Professor Marston & The Wonder Women Director Q&A from Comic-Con

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Our interview with director Angela Robinson for Professor Marston & the Wonder Women

Our interview with director Angela Robinson for Professor Marston & The Wonder Women

Annapurna Pictures recently released the trailer (view below) for the upcoming film Professor Marston & The Wonder Women, about the creator of the famous DC Comics character and the women who inspired her creation. At San Diego Comic-Con last night, we got a chance to moderate a Q&A with director Angela Robinson (True BloodThe L Word). Check out what she had to say and watch the trailer below.

ComingSoonnet: For those of the audience who don’t know, can you talk a little bit about the life of William Moulton Marson?

Angela Robinson: William Moulton Marston is an extraordinary guy. And my film is about a man creating Wonder Woman and two women in his life who were the inspiration for Wonder Woman, in a nutshell.

CS: And when did you get interested in the story?

Robinson: Oh, I got interested after I made my first feature about a decade ago. One of the actresses, Jordana Brewster, just knew I was this crazy Wonder Woman fan. So she got me, I don’t know if you read this Les Daniels book, [“Wonder Woman: The Complete History”], this most beautiful coffee table book, and there was one chapter in there on the Marstons which I had no idea, and I don’t think — usually just look at the pictures on my coffee table book, but I dug through it, and all of kind of — I just learned all this incredible stuff about him. And there was that he created the lie detector… which is amazing. In and of itself, even if the story was just like he and his wife created the lie detector that would be amazing enough, but then the story just went on and on. And it just kind of lodged in my brain and I became kind of obsessed with it.

CS: So, how did it how do you go from being obsessed with it to starting a script?

Robinson: It was kind of shortly after that I was having lunch with my friend, who’s incredible writer Laeta Kalogridis, and she was working on the Wonder Woman movie, one of the big, big — and P.S, how incredible is Wonder Woman, right? I mean, can we just do a shout out to how incredible that was? So, many many years ago, it had been in development for so long, and my friend Laeta was writing one of the many kind of early drafts, and we were bemoaning the fact that there was like Batman incarnations over and over and over again, and Superman incarnations over and over again and they just kept rebooting Batman and rebooting Superman — like everybody, we were like, where is Wonder Woman? [She’s] like top three. You go anywhere in the world and it’s like Batman, Superman and Wonder Woman. And why is she not on film? And I started telling her about the story of Marston, and I said she wasn’t — like the genesis of Wonder Woman wasn’t the same as the genesis of Superman or Batman, or any of the other comic books, and there’s this incredible story behind her. And she was like you have to write that movie. So I set about a very long journey trying to do that, which is ending today.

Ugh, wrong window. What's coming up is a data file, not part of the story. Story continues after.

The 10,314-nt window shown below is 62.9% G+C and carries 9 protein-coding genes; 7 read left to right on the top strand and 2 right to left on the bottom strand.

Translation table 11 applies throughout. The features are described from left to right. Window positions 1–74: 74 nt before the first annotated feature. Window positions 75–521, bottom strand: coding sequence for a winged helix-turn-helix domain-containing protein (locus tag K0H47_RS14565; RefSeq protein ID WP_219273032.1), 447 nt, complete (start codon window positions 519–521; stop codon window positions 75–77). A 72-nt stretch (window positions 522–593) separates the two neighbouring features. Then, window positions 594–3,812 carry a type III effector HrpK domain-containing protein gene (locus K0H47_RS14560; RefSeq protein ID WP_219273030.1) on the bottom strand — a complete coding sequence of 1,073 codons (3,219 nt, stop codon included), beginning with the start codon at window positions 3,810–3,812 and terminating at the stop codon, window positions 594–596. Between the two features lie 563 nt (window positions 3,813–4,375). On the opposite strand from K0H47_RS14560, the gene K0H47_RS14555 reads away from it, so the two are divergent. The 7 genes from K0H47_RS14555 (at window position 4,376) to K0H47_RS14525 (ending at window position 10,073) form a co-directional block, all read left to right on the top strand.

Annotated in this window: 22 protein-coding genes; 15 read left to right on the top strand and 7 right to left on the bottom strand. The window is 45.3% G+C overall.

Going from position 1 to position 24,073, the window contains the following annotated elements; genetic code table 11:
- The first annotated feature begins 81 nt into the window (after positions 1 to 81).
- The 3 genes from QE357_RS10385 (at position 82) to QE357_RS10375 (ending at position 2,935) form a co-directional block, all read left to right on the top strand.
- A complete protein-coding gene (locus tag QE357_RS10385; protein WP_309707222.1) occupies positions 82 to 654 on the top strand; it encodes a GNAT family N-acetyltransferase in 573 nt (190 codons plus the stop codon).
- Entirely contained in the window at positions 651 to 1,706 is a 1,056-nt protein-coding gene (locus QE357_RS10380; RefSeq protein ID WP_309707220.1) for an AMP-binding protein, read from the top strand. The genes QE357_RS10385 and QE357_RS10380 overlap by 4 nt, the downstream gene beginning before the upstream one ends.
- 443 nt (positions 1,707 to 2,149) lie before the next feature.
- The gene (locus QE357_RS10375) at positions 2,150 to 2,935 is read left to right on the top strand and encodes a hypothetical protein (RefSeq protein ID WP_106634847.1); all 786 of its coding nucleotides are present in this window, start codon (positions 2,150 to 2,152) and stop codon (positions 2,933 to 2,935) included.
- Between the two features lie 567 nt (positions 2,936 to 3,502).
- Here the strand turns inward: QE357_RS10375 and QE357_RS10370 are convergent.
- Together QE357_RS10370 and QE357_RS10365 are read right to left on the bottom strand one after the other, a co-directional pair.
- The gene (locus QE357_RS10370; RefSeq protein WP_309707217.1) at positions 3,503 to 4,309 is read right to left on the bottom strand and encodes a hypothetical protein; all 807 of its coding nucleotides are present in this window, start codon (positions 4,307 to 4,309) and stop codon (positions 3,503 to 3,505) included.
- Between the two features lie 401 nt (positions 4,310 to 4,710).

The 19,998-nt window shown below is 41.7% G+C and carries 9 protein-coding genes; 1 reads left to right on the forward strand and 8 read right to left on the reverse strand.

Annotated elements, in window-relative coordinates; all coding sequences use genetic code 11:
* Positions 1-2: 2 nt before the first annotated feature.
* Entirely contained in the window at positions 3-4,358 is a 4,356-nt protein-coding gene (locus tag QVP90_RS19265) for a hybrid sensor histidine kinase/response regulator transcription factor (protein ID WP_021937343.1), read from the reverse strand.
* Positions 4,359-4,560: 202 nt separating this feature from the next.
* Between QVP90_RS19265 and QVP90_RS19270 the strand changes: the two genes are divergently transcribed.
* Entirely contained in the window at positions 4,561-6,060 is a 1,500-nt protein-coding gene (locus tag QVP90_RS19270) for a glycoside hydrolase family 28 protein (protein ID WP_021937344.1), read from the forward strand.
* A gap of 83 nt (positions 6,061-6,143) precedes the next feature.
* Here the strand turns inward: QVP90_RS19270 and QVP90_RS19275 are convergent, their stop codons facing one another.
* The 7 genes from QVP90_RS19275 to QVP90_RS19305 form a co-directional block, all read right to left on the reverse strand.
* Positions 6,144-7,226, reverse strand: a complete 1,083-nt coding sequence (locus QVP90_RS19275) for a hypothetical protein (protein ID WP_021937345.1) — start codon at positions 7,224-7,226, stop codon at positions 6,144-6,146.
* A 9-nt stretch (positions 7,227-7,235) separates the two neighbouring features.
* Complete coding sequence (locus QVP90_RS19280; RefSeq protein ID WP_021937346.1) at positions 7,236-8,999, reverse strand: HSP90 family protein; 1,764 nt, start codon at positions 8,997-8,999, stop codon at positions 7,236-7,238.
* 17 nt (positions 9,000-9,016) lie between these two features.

CS: So what was the casting process like?

Robinson: That was pretty great actually. I have to say, it’s very rare in Hollywood today that you could actually cast actors who are right for the roles and who you really want. I became totally obsessed with Luke Evans, who’s such a great actor and, weirdly from Dracula Untold. And the reason is, in a lot of the movies about Marston a kind of dialectic between men and women, and masculinity and femininity, and I really wanted an actor to play a person to play Marston, who could exude this like raw man-ness. This kind of agro man quality, but how had like a sensitivity and intelligence beneath it. You know what I mean? It was actually kind of hard to find an actor who embodied both things. And then Rebecca Hall, forget about it. I would watch her read the phone book. She’s so f*cking brilliant. So I heard that she wanted to read the script, and she was interested in playing Elizabeth Holloway. And I flew to New York to meet her, and we just had an insane mind meld. I was like, you are Elizabeth in my mind. And she’s actually done a lot of research into the story herself and kind of has found her own way to it ,and was considering adapting it herself. So, there’s been all these weird kind of serendipitous connections. So she was in, and then I met a bunch of people to play Olive Byrne. And Bella Heathcote just sent me this tape… I was just blown away… then I just started banging the drum because she’s incredibly talented.